Last week, Microsoft brought together over 60 cybercrime experts from all over the world to kick off the first annual Cybercrime Enforcement Summit.
The two-day event situated at the company's Redmond campus showcased closed-door sessions discussing best practices and further steps required to help protect online communities. Attendance was comprised of federal, state and local law enforcement, policymakers, academics, private cybercrime professionals, and child safety experts.
The Summit accentuates Microsoft's intent to make cybercrime a crucial part of overall security. During the event Microsoft signed memorandums of understanding with Europol, the Organization of American States, and FIS Global to ensure intent for collaboration with world security groups.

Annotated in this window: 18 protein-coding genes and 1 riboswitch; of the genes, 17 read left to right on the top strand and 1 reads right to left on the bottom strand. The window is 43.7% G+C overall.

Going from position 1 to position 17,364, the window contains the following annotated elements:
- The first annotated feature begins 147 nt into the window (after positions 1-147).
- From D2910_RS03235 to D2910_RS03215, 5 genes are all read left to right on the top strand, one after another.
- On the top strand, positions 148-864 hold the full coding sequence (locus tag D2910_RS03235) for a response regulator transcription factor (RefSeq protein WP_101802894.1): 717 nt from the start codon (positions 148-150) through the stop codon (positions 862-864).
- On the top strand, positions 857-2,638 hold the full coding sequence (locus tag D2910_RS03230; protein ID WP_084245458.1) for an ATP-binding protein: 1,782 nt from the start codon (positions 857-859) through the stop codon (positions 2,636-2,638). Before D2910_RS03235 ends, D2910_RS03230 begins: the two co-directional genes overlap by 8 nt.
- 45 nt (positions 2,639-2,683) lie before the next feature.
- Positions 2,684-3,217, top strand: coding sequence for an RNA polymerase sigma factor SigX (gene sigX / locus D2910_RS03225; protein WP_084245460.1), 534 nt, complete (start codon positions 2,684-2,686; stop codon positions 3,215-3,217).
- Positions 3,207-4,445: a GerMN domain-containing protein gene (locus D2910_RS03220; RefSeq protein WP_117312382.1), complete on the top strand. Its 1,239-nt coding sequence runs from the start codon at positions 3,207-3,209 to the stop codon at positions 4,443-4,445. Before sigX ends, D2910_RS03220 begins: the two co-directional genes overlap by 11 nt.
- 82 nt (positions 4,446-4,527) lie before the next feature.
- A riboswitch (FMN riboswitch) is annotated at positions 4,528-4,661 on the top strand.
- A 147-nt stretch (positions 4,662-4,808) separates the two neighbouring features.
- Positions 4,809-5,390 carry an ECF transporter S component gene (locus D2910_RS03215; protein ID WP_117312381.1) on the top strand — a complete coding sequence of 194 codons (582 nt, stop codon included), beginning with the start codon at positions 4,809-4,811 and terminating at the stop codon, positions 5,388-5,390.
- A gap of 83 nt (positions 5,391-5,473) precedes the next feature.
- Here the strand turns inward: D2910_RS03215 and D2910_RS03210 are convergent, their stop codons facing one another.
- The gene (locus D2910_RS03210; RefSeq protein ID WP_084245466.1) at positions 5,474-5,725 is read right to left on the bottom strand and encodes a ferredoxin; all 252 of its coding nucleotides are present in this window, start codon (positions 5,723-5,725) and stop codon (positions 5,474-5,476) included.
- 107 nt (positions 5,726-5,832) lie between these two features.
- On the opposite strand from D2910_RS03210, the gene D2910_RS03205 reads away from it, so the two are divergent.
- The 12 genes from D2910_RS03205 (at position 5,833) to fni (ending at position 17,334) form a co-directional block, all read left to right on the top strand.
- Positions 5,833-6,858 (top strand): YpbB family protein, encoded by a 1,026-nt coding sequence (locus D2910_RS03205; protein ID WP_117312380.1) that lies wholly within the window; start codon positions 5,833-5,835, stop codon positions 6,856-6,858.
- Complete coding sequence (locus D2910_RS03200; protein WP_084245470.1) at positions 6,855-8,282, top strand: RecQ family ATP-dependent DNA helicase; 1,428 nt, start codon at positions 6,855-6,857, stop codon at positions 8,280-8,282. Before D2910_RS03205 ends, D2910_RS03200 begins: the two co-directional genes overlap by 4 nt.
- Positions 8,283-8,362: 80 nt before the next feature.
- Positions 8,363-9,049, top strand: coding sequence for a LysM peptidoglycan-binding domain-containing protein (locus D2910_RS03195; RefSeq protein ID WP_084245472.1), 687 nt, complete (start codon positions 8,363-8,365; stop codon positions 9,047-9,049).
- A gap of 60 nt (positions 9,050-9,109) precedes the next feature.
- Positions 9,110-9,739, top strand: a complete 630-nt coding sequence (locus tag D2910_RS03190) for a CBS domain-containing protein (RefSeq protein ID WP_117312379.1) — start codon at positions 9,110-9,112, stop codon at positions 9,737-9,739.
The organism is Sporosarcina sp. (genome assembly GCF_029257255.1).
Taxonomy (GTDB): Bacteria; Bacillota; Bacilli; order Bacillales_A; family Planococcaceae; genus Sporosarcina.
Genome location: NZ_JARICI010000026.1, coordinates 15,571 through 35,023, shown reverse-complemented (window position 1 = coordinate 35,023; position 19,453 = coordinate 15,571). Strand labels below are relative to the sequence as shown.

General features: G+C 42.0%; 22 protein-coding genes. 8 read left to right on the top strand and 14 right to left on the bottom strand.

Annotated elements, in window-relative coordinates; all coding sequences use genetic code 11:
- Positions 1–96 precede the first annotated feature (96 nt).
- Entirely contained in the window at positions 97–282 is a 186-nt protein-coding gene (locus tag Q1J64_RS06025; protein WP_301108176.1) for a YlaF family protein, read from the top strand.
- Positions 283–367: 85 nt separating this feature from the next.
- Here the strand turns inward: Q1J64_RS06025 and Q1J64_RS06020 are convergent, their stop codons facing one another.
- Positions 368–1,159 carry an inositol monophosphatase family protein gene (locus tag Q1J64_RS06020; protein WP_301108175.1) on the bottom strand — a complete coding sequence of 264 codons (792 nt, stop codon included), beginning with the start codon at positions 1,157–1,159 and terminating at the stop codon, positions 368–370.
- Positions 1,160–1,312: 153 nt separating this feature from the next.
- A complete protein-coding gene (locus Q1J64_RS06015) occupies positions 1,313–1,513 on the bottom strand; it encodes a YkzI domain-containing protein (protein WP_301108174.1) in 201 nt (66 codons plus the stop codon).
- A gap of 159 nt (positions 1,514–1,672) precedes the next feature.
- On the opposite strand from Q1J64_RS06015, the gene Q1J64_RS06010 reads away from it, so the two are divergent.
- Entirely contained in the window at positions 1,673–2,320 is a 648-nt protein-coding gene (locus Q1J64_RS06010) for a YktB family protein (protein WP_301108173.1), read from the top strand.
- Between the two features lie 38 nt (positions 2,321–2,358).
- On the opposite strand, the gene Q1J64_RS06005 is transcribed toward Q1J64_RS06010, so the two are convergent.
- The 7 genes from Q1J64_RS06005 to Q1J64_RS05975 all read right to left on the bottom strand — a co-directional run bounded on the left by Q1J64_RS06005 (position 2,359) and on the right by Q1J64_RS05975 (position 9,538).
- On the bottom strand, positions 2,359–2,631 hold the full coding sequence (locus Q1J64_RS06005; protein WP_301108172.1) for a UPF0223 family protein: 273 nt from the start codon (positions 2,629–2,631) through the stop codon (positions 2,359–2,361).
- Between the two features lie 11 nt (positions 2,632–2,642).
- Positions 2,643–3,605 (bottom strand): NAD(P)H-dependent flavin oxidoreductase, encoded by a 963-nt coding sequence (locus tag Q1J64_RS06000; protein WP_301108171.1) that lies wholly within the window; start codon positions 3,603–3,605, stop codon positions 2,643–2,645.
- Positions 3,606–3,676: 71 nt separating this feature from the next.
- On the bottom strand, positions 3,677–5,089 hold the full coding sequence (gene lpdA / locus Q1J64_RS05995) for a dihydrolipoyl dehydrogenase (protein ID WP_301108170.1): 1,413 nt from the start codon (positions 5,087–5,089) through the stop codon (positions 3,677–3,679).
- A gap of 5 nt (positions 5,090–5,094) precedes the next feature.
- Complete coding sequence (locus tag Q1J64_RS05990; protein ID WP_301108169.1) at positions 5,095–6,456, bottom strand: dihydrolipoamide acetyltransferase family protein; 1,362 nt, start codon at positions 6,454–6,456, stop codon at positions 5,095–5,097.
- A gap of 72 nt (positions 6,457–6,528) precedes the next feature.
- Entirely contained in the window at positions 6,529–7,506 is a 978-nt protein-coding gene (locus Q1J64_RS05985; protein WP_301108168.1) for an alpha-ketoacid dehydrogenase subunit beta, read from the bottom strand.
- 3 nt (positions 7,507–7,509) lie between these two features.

The cybercrime outreach event is a continuing response to monitor, detect, and eradicate the dangers for online activity and commerce and is a direct extension of the Microsoft Cybercrime Center introduced in November of 2013. The commitment of the Cybercrime Center is to…
…tackle online crimes, including those associated with malware, botnets, intellectual property theft and technology-facilitated child exploitation. The work done at the Cybercrime Center will help ensure that people worldwide can use their computing devices and services with confidence.